Next week, we will be having the annual Sports Meeting from April 12 – 14. This is a mini-campus Olympics with a grand showing of all students parading around the field for opening ceremonies. These are complete with intricate dance routines and choreographed formations, plus many speeches by the school leaders. After that, Thursday and Friday follow with numerous sports activities and races. Track and Field, basketball matches, ping-pong and even silly exercise games for the teachers are in the line-up. Not everyone participates as you have to sign up but almost everyone comes out to cheer on their favorites. It’s quite a big deal and something every school in China does, from elementary to university.
No classes are held during this time but we as teachers are expected to make up the classes that are missed. We just have to go over student schedules and fit them in whenever students, and we, are free. It’s rather a pain to do make-up classes for all holidays and school functions but that is the way things are done here in China.
We can moan and groan about it (which we all do) but nothing to be done so we endure.
Looking Forward to One Particular Make-up Class: Easter Activity Night!
For myself, one particular make-up class I’m planning is actually not going to be such a painful experience .
My first years are doing our Easter lessons at the moment. Last week, we completed the religious part of this Christian celebration which leaves my Part 2 lesson for this one, the more enjoyable American traditions of Easter.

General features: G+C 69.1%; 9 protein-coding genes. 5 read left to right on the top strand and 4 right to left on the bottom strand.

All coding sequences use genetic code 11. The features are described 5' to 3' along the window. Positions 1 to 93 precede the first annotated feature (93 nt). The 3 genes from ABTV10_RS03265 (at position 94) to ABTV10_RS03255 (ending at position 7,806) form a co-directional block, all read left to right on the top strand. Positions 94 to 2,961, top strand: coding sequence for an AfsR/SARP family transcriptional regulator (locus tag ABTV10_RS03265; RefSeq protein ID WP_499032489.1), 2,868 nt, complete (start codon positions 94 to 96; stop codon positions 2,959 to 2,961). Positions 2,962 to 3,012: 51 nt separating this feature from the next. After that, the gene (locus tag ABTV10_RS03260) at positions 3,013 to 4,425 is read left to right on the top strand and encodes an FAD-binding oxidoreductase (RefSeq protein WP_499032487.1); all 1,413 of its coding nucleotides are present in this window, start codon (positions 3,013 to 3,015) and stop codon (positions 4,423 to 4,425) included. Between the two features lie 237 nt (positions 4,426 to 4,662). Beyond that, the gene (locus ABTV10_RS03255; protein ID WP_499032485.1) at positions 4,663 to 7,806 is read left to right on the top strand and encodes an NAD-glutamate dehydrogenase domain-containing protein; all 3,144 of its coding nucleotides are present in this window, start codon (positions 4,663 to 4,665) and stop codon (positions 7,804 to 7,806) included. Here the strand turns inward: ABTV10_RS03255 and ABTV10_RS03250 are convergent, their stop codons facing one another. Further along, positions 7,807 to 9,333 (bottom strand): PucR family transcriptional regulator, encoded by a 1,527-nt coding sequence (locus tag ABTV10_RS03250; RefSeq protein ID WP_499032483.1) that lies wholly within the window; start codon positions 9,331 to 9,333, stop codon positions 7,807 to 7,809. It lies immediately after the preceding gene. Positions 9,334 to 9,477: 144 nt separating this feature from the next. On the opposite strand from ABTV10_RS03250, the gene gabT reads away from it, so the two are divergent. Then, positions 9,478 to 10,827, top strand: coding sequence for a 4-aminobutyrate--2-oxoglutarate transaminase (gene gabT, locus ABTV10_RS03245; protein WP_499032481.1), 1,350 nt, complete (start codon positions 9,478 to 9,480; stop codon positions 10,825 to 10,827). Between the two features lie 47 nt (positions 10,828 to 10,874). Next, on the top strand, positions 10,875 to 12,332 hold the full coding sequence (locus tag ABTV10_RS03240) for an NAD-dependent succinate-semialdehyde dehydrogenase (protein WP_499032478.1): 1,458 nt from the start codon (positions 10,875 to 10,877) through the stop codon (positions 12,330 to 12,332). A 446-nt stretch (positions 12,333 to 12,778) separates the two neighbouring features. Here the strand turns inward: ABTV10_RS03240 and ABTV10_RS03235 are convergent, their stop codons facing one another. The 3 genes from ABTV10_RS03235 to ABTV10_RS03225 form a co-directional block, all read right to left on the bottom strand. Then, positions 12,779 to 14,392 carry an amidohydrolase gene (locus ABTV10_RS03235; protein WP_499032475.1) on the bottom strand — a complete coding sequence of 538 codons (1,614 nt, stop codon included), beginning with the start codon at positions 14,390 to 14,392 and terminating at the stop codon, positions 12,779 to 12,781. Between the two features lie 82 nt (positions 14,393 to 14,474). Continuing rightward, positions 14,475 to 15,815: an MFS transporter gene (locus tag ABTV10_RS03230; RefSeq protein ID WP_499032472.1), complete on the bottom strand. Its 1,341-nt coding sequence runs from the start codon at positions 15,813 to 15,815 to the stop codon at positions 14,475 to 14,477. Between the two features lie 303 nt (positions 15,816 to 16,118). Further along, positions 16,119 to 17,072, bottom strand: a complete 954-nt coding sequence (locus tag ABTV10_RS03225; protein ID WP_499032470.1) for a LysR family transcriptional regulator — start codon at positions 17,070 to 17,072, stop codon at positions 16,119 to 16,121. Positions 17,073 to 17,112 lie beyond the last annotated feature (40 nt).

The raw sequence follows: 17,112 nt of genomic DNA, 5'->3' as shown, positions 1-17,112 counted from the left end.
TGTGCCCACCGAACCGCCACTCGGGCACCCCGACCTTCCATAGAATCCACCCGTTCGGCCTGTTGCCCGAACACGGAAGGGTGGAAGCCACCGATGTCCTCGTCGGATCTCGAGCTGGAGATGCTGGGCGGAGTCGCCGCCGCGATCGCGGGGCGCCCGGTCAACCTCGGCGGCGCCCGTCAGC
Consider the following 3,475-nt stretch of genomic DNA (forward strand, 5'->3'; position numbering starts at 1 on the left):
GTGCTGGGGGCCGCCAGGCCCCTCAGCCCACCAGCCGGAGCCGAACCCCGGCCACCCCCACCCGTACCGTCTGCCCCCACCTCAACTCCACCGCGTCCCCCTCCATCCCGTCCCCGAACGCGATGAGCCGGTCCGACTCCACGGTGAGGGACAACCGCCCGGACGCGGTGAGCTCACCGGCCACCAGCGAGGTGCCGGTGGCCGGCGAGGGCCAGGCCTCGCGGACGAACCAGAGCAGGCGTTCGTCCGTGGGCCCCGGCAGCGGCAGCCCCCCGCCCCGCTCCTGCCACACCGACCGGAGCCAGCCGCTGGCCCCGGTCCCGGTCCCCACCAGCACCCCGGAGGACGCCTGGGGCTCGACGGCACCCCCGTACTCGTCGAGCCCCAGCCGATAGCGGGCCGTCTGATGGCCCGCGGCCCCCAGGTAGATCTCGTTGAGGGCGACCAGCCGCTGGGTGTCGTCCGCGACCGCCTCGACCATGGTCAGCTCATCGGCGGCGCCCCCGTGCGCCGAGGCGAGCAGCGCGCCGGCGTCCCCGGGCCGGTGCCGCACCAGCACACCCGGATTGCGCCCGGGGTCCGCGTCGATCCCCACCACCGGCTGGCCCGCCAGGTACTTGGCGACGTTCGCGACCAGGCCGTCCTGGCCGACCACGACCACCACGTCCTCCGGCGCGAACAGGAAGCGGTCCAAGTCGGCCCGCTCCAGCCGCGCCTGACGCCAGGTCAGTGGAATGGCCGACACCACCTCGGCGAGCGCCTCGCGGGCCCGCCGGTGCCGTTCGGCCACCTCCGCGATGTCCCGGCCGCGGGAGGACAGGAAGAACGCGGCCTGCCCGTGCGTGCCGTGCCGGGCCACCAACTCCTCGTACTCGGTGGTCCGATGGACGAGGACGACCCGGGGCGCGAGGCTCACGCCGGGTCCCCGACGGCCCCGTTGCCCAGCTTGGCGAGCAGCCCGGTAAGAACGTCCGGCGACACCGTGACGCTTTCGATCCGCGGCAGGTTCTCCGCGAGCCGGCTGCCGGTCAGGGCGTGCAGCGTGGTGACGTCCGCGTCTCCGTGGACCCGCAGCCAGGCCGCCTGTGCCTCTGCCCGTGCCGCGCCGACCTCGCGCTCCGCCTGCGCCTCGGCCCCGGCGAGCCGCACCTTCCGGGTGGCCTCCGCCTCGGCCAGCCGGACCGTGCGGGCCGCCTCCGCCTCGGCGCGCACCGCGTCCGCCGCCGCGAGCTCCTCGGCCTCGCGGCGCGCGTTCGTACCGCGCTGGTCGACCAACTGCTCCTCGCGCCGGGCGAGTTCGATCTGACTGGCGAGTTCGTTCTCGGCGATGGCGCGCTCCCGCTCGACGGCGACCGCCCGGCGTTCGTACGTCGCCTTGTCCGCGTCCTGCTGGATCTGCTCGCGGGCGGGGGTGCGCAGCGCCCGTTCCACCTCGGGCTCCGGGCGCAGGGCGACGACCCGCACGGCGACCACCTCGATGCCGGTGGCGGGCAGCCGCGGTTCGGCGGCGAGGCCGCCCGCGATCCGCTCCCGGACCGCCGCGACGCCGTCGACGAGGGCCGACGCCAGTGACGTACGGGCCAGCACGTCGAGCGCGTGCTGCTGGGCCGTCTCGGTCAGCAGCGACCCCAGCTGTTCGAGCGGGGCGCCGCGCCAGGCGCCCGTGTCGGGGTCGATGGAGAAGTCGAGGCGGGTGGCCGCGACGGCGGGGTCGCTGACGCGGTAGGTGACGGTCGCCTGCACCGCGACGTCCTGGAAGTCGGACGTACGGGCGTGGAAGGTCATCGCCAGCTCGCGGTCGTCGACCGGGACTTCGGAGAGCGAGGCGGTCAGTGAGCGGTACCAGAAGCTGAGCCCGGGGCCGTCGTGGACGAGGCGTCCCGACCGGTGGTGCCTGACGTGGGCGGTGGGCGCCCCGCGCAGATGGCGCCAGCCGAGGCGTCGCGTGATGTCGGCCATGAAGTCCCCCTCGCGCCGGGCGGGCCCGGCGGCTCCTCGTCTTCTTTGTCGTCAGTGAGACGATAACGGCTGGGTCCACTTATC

On Friday evening, for my make-up classes for both the Sports Meeting and Tomb Sweeping Festival, I am having a combined class for all 150 freshmen education majors that I have. We will be doing the U.S. customs for Easter, including egg coloring, the jelly bean contest (How many jelly beans in the bottle? The one who guesses the closest wins all!) and an Easter egg hunt of sorts in the classroom we’ll be using.
My plan is to place egg cut-outs under numerous seats. After enjoying all the activities planned, students will be instructed to search the room for the cut-outs. Only 1 cut-out per student. One person can’t hoard or collect all of them because that’s not fair.
The cut-outs they will give to me and in return, receive a chocolate, tin-foil wrapped ladybug (Couldn’t find the chocolate eggs here). I bought three small containers of these in Chengdu at a speciality chocolate store. They’ve been imported from Germany and are they good!
In total, there will be 30 cut-out eggs to find, which should be enough to keep the excitement of the search going for at least 5 minutes.
But the grand prize will be the gold egg paper cut-out. That one is worth a 50 yuan ($8) note.
This grand prize is due to a tradition in my hometown for children. We hold an Easter egg hunt, sponsored by the city, every year in the city park. There are many eggs to be found but the gold egg is worth 50 dollars.
My students and I have already gone over this tradition in our lessons so students understand the concept of the egg hunt. They just don’t know yet that they’ll actually be doing it, albeit in China and in a classroom. Wait until they find out the gold egg is worth 50 yuan! I can imagine all the shrieks of excitement and racing around the room as they look frantically for where that gold egg might be.
As I said before: Make-up classes are a real pain, and absolutely nothing we students or instructors ever look forward to in fitting into a busy weekly schedule. But in this case, my Easter activity night will be one make-up class no one is ever going to regret attending.
Until next entry, Ping An (Peace), along with many, many Easter blessings sent your way.